This experience has me wondering how many times we get bogged down with the immediate seemingly paralyzing crisis, drowning in a sea of bad news, and not taking the time to realize no matter what we face, there is always good news.  There is the realization that this proverbial sea could always be deeper, the waters could always be rougher.  However, if we look hard enough we will see our efforts are not for nothing.  If we are lucky enough we will see in the middle of the struggle exists our tribe tossing out the life raft, pulling us to safety and pushing us to climb up the bank on the other side, stronger and better, and patiently waiting so we can take on the next high peak as a collective mighty force.  I don't really have an answer to my medical mystery, and I have more appointments in the near future, that I will take on one at a time, but I do know that with whatever life brings, I have the opportunity to look forward and see that the best is yet to come.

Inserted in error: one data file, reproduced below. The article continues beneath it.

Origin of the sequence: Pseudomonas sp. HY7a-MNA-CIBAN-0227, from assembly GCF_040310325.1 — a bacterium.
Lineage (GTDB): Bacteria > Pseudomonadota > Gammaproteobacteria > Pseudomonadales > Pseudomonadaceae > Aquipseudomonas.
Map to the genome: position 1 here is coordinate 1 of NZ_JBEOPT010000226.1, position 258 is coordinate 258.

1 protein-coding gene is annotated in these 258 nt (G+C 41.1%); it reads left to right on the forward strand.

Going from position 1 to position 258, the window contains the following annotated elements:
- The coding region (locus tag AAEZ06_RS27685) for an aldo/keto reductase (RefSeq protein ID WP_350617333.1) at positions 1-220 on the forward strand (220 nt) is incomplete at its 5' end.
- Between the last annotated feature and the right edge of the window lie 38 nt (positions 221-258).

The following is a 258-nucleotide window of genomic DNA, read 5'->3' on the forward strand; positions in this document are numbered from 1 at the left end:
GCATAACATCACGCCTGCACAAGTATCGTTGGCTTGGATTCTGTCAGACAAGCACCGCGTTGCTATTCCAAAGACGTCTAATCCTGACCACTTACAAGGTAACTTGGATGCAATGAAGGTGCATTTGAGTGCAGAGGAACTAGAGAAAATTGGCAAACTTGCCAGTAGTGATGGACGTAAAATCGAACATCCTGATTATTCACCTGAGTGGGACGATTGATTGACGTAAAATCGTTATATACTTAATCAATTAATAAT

Monday, December 14, 2020

Let's Not Talk About the Weight

 In the last couple of months I have had to find ways to reorient myself in a COVID riddled world.  As a nurse practitioner for 20 years, I thought I knew how to navigate medicine as a provider.  Yet, here we are.  Ever changing rules, guidance that becomes outdated almost immediately after it comes out, testing strategies, quarantine, on and on it goes until at times I find my head spinning just to negotiate it all.  My personal world was turned inside out as well as the kids are trying to adjust to remote learning and trying to understand what exactly has happened in the world and why we can't have a birthday party.  Personally, I had races cancelled, my gym was shut down for months and all of the events I trained for vanished one after another.  It's all just a bit heavy.